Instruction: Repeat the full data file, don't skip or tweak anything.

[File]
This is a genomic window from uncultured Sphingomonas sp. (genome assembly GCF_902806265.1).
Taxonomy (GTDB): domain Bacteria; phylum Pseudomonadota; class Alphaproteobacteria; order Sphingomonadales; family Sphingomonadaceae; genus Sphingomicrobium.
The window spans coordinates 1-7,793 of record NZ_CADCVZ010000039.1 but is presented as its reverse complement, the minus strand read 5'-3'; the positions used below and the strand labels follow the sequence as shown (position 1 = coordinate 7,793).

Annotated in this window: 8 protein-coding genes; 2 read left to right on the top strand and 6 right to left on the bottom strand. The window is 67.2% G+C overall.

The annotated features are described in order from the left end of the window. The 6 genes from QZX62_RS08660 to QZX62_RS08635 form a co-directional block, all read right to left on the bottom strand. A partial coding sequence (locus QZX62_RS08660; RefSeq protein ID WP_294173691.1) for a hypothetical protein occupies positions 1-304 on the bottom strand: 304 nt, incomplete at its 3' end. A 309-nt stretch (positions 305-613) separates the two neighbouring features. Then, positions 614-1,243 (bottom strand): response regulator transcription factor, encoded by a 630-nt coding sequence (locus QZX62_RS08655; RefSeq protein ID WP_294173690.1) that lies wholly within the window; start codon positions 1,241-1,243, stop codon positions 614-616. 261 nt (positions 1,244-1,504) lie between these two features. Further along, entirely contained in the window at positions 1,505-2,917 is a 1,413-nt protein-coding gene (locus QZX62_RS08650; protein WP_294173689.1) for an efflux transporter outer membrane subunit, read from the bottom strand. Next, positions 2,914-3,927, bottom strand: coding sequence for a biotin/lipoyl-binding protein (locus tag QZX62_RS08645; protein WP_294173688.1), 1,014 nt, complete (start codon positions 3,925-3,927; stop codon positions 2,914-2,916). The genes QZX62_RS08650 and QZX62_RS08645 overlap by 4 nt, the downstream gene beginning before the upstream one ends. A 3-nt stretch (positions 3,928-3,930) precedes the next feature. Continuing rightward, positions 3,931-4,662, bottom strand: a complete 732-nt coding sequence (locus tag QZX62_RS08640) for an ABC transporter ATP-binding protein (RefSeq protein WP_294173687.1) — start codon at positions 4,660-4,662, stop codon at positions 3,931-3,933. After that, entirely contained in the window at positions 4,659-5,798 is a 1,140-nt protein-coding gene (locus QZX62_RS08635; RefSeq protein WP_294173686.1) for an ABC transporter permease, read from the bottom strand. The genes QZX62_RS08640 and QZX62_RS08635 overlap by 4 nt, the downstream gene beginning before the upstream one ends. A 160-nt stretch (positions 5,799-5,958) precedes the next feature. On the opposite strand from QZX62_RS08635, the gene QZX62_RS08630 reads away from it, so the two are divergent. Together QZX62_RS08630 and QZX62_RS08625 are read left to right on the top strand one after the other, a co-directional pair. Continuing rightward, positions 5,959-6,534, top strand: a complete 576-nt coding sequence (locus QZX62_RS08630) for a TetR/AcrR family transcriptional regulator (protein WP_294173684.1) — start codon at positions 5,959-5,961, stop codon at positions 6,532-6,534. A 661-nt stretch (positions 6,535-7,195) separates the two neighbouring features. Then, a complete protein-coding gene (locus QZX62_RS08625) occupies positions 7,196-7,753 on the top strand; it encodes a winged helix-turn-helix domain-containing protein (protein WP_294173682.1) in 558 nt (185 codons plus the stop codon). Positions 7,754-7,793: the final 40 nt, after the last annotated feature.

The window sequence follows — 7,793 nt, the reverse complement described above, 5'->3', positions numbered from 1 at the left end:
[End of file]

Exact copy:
This is a genomic window from uncultured Sphingomonas sp. (genome assembly GCF_902806265.1).
Taxonomy (GTDB): domain Bacteria; phylum Pseudomonadota; class Alphaproteobacteria; order Sphingomonadales; family Sphingomonadaceae; genus Sphingomicrobium.
The window spans coordinates 1-7,793 of record NZ_CADCVZ010000039.1 but is presented as its reverse complement, the minus strand read 5'-3'; the positions used below and the strand labels follow the sequence as shown (position 1 = coordinate 7,793).

Annotated in this window: 8 protein-coding genes; 2 read left to right on the top strand and 6 right to left on the bottom strand. The window is 67.2% G+C overall.

The annotated features are described in order from the left end of the window. The 6 genes from QZX62_RS08660 to QZX62_RS08635 form a co-directional block, all read right to left on the bottom strand. A partial coding sequence (locus QZX62_RS08660; RefSeq protein ID WP_294173691.1) for a hypothetical protein occupies positions 1-304 on the bottom strand: 304 nt, incomplete at its 3' end. A 309-nt stretch (positions 305-613) separates the two neighbouring features. Then, positions 614-1,243 (bottom strand): response regulator transcription factor, encoded by a 630-nt coding sequence (locus QZX62_RS08655; RefSeq protein ID WP_294173690.1) that lies wholly within the window; start codon positions 1,241-1,243, stop codon positions 614-616. 261 nt (positions 1,244-1,504) lie between these two features. Further along, entirely contained in the window at positions 1,505-2,917 is a 1,413-nt protein-coding gene (locus QZX62_RS08650; protein WP_294173689.1) for an efflux transporter outer membrane subunit, read from the bottom strand. Next, positions 2,914-3,927, bottom strand: coding sequence for a biotin/lipoyl-binding protein (locus tag QZX62_RS08645; protein WP_294173688.1), 1,014 nt, complete (start codon positions 3,925-3,927; stop codon positions 2,914-2,916). The genes QZX62_RS08650 and QZX62_RS08645 overlap by 4 nt, the downstream gene beginning before the upstream one ends. A 3-nt stretch (positions 3,928-3,930) precedes the next feature. Continuing rightward, positions 3,931-4,662, bottom strand: a complete 732-nt coding sequence (locus tag QZX62_RS08640) for an ABC transporter ATP-binding protein (RefSeq protein WP_294173687.1) — start codon at positions 4,660-4,662, stop codon at positions 3,931-3,933. After that, entirely contained in the window at positions 4,659-5,798 is a 1,140-nt protein-coding gene (locus QZX62_RS08635; RefSeq protein WP_294173686.1) for an ABC transporter permease, read from the bottom strand. The genes QZX62_RS08640 and QZX62_RS08635 overlap by 4 nt, the downstream gene beginning before the upstream one ends. A 160-nt stretch (positions 5,799-5,958) precedes the next feature. On the opposite strand from QZX62_RS08635, the gene QZX62_RS08630 reads away from it, so the two are divergent. Together QZX62_RS08630 and QZX62_RS08625 are read left to right on the top strand one after the other, a co-directional pair. Continuing rightward, positions 5,959-6,534, top strand: a complete 576-nt coding sequence (locus QZX62_RS08630) for a TetR/AcrR family transcriptional regulator (protein WP_294173684.1) — start codon at positions 5,959-5,961, stop codon at positions 6,532-6,534. A 661-nt stretch (positions 6,535-7,195) separates the two neighbouring features. Then, a complete protein-coding gene (locus QZX62_RS08625) occupies positions 7,196-7,753 on the top strand; it encodes a winged helix-turn-helix domain-containing protein (protein WP_294173682.1) in 558 nt (185 codons plus the stop codon). Positions 7,754-7,793: the final 40 nt, after the last annotated feature.

The window sequence follows — 7,793 nt, the reverse complement described above, 5'->3', positions numbered from 1 at the left end: